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Researchers Say Genetics May Help Explain Positive Reactions to First Cigarette
WebMD Health News
Reviewed By Louise Chang, MD
Aug. 8, 2008 — If you're a smoker or former smoker, you probably remember your first cigarette and whether it brought on fits of coughing or a pleasant buzz.
And a separate study published this week also sheds new light on why some people seemingly get hooked when they light their first cigarette.
"The cigarette companies have told us for years that smoking is an individual choice," longtime nicotine researcher Ovide Pomerleau, PhD, of the University of Michigan tells WebMD. "But it is increasingly clear that for some people that isn't really the case."
Nicotine Addiction and Genes
In their study published online today in the journal Addiction, Pomerleau and colleagues report on the association between initial smoking experiences, current smoking patterns, and a specific variant in a nicotine receptor gene known as CHRNA5.
The study included 435 smokers and nonsmokers. All the nonsmokers had smoked at least one cigarette during their lives (and no more than 100), but had never become hooked. The regular smokers had smoked at least five cigarettes a day for the past five years or longer.
Smokers in the study were eight times more likely than nonsmokers to report that their first cigarettes gave them a pleasurable buzz.
The smokers were also much more likely to have the variant of the CHRNA5 gene that has been linked with increased susceptibility to nicotine addiction.
Nicotine and the Brain
In another study that examined the same question in a different way, researchers from the University of Western Ontario identified key areas within the brain that appear to regulate sensitivity to nicotine's rewarding effects.
"Nicotine doesn't give you the euphoric high that drugs like morphine give," researcher Steven R. Laviolette, PhD, tells WebMD. "In fact, during initial exposure many people get sick. But while we understand quite a bit about how the brain processes the rewarding effects of nicotine after dependence is established, we know very little about this initial vulnerability."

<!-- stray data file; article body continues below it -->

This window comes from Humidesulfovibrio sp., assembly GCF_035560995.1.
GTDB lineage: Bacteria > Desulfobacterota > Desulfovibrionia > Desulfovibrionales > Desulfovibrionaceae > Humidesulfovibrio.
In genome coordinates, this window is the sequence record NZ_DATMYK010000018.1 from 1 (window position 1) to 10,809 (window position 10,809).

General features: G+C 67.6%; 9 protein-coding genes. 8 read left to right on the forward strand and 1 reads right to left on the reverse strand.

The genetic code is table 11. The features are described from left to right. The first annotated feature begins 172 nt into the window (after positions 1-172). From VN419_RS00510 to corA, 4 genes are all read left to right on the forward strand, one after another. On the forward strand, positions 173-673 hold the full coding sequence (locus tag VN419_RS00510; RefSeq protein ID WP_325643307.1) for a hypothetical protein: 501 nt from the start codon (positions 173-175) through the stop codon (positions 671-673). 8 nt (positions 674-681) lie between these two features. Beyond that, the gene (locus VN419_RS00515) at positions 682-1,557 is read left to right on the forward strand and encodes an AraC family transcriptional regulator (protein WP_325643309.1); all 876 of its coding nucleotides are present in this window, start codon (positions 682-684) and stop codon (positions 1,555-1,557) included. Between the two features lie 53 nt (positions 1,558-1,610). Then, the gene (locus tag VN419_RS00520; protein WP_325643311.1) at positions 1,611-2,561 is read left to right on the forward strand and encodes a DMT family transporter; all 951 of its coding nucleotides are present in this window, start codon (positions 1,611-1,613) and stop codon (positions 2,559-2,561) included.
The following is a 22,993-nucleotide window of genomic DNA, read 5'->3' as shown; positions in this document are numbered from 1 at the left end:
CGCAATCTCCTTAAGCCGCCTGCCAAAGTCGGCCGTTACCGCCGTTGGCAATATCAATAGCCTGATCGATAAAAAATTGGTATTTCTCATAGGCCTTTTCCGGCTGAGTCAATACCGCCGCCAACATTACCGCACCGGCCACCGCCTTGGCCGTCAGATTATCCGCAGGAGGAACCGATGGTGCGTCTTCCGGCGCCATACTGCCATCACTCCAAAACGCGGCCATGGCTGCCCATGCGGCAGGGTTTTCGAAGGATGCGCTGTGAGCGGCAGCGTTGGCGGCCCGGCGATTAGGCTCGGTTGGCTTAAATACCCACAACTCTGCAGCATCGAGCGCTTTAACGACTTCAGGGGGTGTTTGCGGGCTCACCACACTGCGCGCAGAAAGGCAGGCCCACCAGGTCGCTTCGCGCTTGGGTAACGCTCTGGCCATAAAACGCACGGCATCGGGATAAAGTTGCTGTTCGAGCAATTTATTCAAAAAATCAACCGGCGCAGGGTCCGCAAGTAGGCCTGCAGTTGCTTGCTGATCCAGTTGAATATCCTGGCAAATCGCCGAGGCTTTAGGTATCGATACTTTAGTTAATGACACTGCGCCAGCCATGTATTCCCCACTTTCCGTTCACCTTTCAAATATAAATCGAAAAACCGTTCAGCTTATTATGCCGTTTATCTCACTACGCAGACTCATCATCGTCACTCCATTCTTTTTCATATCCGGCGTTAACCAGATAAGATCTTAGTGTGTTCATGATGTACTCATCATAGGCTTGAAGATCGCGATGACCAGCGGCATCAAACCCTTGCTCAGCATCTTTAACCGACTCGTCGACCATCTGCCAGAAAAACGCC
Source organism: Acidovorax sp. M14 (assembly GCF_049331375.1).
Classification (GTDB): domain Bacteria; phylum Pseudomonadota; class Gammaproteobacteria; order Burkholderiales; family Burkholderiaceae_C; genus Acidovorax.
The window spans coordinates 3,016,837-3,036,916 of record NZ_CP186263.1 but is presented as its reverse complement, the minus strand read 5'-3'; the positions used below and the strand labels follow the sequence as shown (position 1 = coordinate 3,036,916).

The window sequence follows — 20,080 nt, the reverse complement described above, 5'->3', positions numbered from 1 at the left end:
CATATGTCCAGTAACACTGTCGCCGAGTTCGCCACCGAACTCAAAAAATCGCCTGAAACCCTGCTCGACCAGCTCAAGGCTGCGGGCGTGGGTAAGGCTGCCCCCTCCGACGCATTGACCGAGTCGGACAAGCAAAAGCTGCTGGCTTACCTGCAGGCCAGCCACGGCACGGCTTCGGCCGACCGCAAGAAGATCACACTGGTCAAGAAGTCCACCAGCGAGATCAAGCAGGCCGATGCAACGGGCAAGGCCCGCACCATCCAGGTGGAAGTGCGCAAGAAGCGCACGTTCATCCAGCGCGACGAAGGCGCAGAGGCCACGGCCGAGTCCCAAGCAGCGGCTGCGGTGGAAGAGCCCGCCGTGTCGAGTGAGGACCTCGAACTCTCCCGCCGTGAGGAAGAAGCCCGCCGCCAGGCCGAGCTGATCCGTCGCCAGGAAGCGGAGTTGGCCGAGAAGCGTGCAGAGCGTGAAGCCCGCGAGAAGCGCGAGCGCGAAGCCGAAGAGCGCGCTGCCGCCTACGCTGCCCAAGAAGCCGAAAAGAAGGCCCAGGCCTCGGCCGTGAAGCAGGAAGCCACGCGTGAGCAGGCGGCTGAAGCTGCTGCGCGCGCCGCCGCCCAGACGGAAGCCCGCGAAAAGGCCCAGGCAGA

The researchers targeted a brain pathway that has been linked to drug dependence.
In a series of experiments in rats, they identified and were able to manipulate two "hotspots" that controlled whether the rats were rewarded or repelled by their initial exposure to nicotine.
The findings were reported this week in the August issue of the Journal of Neuroscience.
"If humans have naturally occurring differences in the dopamine system in this area of the brain, that might be one reason why some people would find their initial exposure to cigarettes rewarding and others would get sick," Laviolette says.
Both researchers say their findings could have implications for the discovery of new, targeted therapies that are much more effective than current treatments for smoking cessation.
Pomerleau says such treatment could be a reality within a few years.
"Things are moving really fast in this field," he says. "We are making new discoveries all the time."
SOURCES: Sherva, R. Addiction, Aug. 8, 2008, online edition. Laviolette, S. Journal of Neuroscience, Aug. 6, 2008, online edition. Ovide Pomerleau, PhD, professor of psychology and psychiatry, University of Michigan, Ann Arbor. Steven Laviolette, PhD, department of anatomy and cell biology, Schulich School of Medicine and Dentistry, University of Western Ontario.
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